It helps if you have the credentials for people to believe in you. DeBonis is an award-winning game designer and the Director of Sortasoft LLC, an independent studio based in Brooklyn, NY. He has taught game design and development at Parsons The New School for Design, is co-founder and organizer of the New York Board Game Designers playtest group, and recently co-founded the experimental collective Brooklyn Game Ensemble.

Over the past year, McCorkle has been working on various browser and cross-platform technologies, finally settling on a framework that will allow his game, “Luna Nova,” to reach as many platforms and players as possible.

The purpose of building the game is not just to entertain, but also to give McCorkle and the other creative people on his team a venue to communicate a rich sci-fi story. Kickstarter will allow him to get his indie game into people’s hands by winter of 2013.

Since this is McCorkle’s second Kickstarter campaign, he gives one great tip about how to use your Facebook log-in. “Create a Facebook page specific to your crowdfunding campaign, so when you need people to promote or collaborate with you, it’s easier.”

“This is my second Kickstarter project,” the animated McCorkle said. He started his game geek life writing small games on his Atari 800XL. After years of being a game consumer and building infrastructure for everything from ISPs to travel companies, he worked with a small team to develop a browser-based MMO.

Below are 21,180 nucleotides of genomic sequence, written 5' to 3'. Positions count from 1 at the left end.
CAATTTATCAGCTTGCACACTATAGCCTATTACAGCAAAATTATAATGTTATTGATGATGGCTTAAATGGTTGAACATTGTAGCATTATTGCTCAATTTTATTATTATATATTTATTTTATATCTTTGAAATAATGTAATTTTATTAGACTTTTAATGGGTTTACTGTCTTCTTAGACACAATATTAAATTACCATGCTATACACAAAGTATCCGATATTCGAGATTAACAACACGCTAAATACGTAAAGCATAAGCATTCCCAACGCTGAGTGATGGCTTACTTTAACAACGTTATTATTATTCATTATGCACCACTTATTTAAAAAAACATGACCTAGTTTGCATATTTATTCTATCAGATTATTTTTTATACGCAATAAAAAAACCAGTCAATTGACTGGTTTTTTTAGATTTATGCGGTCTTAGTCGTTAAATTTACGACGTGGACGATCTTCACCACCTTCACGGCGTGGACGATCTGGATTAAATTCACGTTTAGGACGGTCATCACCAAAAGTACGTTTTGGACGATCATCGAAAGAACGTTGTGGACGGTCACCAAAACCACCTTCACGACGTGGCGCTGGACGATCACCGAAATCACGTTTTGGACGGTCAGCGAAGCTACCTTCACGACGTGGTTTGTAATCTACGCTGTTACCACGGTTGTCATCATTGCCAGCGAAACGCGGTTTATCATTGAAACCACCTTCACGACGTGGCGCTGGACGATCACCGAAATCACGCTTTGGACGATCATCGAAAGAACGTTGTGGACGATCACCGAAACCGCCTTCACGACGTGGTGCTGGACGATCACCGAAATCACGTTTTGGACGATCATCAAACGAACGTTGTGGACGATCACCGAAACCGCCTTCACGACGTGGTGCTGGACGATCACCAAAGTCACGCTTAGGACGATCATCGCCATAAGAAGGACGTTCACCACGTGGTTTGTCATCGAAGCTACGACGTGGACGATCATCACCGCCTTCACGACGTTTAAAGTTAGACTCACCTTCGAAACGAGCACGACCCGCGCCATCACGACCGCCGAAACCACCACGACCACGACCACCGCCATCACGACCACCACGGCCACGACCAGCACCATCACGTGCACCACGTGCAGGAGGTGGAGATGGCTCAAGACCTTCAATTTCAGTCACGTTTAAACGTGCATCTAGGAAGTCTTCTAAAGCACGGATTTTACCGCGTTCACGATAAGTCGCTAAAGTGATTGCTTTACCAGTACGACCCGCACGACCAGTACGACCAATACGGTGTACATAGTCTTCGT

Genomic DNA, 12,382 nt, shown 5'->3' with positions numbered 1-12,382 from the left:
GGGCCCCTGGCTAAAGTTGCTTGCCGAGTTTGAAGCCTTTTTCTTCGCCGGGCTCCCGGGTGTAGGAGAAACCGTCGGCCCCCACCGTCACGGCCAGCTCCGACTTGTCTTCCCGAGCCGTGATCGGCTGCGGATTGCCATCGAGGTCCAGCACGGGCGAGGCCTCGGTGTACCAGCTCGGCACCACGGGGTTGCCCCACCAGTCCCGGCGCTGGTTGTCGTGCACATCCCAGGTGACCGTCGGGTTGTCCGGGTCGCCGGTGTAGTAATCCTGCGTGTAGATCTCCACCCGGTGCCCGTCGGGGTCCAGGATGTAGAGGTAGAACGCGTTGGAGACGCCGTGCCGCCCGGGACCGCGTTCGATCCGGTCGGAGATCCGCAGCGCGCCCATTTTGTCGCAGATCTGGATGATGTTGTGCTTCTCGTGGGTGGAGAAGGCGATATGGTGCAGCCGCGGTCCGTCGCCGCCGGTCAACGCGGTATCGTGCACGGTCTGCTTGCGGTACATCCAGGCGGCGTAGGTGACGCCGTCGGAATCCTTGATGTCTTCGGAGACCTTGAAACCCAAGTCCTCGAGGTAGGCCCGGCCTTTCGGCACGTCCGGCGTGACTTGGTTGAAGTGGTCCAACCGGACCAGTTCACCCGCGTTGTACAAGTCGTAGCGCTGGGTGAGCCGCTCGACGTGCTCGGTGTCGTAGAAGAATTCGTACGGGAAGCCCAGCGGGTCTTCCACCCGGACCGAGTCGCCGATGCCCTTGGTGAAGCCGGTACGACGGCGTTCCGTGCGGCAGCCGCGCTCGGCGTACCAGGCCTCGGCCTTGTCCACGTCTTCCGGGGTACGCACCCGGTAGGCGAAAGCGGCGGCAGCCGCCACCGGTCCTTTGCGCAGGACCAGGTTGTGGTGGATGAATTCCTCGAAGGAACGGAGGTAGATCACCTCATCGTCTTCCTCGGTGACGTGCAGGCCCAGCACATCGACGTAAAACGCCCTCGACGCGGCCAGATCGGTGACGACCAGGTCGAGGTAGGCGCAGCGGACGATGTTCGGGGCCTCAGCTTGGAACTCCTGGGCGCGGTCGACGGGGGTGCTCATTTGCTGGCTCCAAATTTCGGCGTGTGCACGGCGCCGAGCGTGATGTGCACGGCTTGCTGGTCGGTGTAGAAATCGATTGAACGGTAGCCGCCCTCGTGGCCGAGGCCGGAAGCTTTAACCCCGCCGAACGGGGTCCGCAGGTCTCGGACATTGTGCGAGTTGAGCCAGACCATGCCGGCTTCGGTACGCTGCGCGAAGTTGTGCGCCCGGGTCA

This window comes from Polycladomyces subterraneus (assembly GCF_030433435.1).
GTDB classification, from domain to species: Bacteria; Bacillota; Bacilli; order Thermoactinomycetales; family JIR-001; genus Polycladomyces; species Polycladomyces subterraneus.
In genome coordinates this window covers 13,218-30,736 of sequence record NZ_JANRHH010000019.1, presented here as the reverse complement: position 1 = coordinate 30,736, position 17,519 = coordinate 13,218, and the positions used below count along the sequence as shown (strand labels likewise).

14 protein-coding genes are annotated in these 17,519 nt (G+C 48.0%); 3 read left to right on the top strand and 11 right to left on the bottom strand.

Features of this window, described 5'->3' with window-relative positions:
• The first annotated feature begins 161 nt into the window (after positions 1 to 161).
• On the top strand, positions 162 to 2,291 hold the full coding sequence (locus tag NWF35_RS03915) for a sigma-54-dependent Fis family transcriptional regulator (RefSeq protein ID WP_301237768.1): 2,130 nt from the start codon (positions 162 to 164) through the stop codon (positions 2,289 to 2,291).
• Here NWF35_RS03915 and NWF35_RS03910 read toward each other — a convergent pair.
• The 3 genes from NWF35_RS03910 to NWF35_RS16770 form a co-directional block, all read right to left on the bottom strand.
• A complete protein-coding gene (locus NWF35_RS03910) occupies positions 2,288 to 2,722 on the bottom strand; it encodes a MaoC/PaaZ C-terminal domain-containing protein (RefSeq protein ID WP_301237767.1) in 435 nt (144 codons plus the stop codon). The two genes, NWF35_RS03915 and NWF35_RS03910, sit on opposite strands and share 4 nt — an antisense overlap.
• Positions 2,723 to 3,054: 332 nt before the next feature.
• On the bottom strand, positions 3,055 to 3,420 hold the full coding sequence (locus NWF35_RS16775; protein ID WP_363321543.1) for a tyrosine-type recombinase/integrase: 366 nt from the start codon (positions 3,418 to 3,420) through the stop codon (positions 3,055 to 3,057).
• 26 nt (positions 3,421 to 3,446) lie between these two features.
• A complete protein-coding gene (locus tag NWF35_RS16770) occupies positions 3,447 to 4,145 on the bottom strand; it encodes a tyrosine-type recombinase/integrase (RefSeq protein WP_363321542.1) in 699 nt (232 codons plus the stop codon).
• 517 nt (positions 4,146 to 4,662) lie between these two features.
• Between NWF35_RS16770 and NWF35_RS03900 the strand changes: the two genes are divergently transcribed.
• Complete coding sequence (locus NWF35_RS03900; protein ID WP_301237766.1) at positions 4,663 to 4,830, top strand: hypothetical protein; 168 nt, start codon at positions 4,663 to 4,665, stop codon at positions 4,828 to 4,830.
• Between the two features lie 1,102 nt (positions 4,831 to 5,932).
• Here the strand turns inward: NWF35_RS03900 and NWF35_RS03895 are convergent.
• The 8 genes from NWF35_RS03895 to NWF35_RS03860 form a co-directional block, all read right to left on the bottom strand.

The panel was moderated by Emma Larkins who works for a tech startup called Knodes that helps people build communities around their projects. She’s passionate about the crowdfunding industry, and recently Kickstarted her first science fiction novel, Mechalarum http://www.kickstarter.com/projects/emmalarkins/mechalarum-a-science-fiction-novel.

For people to consider funding your idea, handing out rewards or incentives is also important, but
what’s even more important is to know how to handle it without making it a bigger headache than your idea.

The panel said a physical item/reward can be problematic. It can be a pain to ship a thousand items plus you have to deal with customs. They also advised that you make sure you know where you are shipping your item—domestically or internationally.

As a crowdfunding site, not everybody gave Kickstarter a resounding endorsement. The panel offered some suggestions (and misgivings) on how the site has still room for improvement:

• Writing and editing fields could be improved (no copy-paste option)
• Fortunately, there is a preview mode now
• No interaction during and after posting with Kickstarter
• When the campaign ends, you can’t edit your posting anymore
• It has no data unlike Indiegogo, so you don’t know who’s clicking on your posting
• Indiegogo has no transaction fees
• You don’t need approval on Indiegogo

The more important benefit of crowdfunding is building a rich community of people who want you to succeed. But is crowdfunding for everyone? The panel was unanimous in saying some ideas “just have no audience,” with McCorkle adding that “if you failed the first time, it’s harder the second time.”

To raise your level of success, the panel was unanimous in saying that having a well-scripted video is essential. In the beginning, they admitted to trying an off-the-cuff, impromptu video to appear authentic, but it didn’t work.

Still, the question remains: Is there a full-proof way of getting your idea funded? You’ll learn from first-hand experience.